On a more process-oriented note, the 8-volt battery sitting on the desulfator is up to 9.1 volts (from 7.95 volts), so I have warm fuzzies that the desulfation system is working somewhat. I'll wait until the battery gets up to 9.6 volts (float voltage) and see what the specific gravity is. If this experiment works, I might splurge and purchase a $500 super-desulfator and offer to desulfate batteries for the OEVA club. The super-desulfator is 25 times as powerful as the one I have now and should desulfate a 70 pound battery in three days (whoosh!).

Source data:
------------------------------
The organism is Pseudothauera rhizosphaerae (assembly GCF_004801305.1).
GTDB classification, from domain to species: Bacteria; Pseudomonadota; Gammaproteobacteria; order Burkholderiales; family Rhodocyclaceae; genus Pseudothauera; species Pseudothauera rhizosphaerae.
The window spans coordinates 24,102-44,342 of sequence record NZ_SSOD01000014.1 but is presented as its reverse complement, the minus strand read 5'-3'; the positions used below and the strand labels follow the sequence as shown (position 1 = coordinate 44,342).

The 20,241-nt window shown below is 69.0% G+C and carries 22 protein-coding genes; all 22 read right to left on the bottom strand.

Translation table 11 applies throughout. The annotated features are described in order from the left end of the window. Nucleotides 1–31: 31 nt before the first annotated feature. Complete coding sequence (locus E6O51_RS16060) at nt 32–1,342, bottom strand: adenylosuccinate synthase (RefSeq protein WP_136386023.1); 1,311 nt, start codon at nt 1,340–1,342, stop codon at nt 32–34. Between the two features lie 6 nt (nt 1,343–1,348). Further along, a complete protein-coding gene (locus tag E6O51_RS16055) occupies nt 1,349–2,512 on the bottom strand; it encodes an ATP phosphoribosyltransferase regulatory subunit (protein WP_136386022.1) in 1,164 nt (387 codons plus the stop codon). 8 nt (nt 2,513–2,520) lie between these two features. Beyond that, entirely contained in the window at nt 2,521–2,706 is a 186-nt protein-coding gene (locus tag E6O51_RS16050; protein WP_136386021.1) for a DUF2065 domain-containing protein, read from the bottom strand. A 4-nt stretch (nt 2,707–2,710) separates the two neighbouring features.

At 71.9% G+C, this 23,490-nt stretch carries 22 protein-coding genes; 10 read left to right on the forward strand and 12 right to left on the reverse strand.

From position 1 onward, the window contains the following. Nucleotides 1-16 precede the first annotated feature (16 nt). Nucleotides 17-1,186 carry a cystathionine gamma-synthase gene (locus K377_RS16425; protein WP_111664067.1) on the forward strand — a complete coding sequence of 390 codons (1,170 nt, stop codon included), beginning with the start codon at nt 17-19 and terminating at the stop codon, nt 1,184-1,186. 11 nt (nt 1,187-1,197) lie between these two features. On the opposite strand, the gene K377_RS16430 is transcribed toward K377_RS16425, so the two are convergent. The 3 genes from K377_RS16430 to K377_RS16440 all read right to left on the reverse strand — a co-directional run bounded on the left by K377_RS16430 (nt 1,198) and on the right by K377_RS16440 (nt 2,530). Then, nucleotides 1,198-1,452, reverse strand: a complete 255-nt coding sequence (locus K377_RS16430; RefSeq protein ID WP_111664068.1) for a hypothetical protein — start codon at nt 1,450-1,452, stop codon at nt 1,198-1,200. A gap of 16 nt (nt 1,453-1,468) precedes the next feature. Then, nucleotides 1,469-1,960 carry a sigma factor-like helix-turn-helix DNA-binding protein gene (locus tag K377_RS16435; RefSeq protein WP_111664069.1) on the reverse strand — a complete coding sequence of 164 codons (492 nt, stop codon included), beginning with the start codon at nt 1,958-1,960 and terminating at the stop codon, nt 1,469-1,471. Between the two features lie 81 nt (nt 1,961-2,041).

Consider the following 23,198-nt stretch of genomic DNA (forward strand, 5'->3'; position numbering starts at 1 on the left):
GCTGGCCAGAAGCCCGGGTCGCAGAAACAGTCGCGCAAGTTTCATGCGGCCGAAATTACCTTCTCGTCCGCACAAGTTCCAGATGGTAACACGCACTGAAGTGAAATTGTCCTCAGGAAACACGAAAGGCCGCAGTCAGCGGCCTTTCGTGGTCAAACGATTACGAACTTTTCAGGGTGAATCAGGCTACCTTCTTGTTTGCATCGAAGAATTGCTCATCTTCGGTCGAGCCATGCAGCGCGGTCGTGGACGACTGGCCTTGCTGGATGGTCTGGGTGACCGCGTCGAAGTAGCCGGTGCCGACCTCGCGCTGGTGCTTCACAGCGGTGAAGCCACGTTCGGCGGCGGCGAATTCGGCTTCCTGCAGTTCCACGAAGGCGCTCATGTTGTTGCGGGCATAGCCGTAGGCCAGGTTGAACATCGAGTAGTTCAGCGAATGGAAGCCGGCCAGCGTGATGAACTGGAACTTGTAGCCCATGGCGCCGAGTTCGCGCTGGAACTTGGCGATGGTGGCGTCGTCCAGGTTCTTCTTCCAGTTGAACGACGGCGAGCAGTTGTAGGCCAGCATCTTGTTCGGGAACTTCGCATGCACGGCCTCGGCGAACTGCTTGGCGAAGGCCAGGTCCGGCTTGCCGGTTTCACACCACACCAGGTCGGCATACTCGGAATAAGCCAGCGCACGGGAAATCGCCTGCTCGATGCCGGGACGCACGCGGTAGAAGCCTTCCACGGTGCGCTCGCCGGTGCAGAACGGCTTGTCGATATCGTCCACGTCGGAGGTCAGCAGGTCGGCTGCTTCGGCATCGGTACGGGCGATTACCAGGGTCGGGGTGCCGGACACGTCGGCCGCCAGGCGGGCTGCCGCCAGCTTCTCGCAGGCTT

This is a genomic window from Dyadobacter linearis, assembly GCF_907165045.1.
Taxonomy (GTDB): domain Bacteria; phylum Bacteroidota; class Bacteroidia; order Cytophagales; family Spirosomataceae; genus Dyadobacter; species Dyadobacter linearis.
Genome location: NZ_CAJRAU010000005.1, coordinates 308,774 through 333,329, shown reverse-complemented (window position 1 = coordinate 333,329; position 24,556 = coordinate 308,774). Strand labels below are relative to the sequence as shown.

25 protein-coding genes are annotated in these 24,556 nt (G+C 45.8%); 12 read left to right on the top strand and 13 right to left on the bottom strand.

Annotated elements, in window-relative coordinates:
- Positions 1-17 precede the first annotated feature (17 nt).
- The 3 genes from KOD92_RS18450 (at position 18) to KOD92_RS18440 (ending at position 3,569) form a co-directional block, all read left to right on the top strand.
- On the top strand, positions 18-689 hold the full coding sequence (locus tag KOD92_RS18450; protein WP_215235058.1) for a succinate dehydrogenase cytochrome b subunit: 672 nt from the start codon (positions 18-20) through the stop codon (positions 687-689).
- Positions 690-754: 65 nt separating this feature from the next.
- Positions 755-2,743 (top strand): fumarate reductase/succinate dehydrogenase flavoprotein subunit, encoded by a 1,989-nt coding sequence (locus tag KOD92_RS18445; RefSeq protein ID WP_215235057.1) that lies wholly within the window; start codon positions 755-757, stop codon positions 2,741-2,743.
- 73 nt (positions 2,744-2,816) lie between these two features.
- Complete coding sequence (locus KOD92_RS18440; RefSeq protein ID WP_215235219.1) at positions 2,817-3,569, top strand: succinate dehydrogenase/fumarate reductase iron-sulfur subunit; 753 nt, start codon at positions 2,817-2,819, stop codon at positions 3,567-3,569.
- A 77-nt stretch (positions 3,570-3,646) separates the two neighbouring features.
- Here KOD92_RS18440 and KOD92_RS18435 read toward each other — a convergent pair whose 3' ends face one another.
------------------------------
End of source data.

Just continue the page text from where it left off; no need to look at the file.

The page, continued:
On the battery equalization front, I got some feedback regarding the flying capacitor circuit that I presented in a prior blog entry. While the flying capacitor approach is elegant and simple, it just isn't effective in a practical system because very little charge is transferred as the voltage on the batteries approach each other. A more effective system was designed by Lee Hart. The schematics and other info is located at the following link:
The major drawback of Lee's system is that it's expensive. The OEVA club is looking into this and I hope to cost reduce the system to be only $20 per battery. Perhaps using a PIC microcontroller and slightly lower currents will help. My engineering buddies are looking into this now.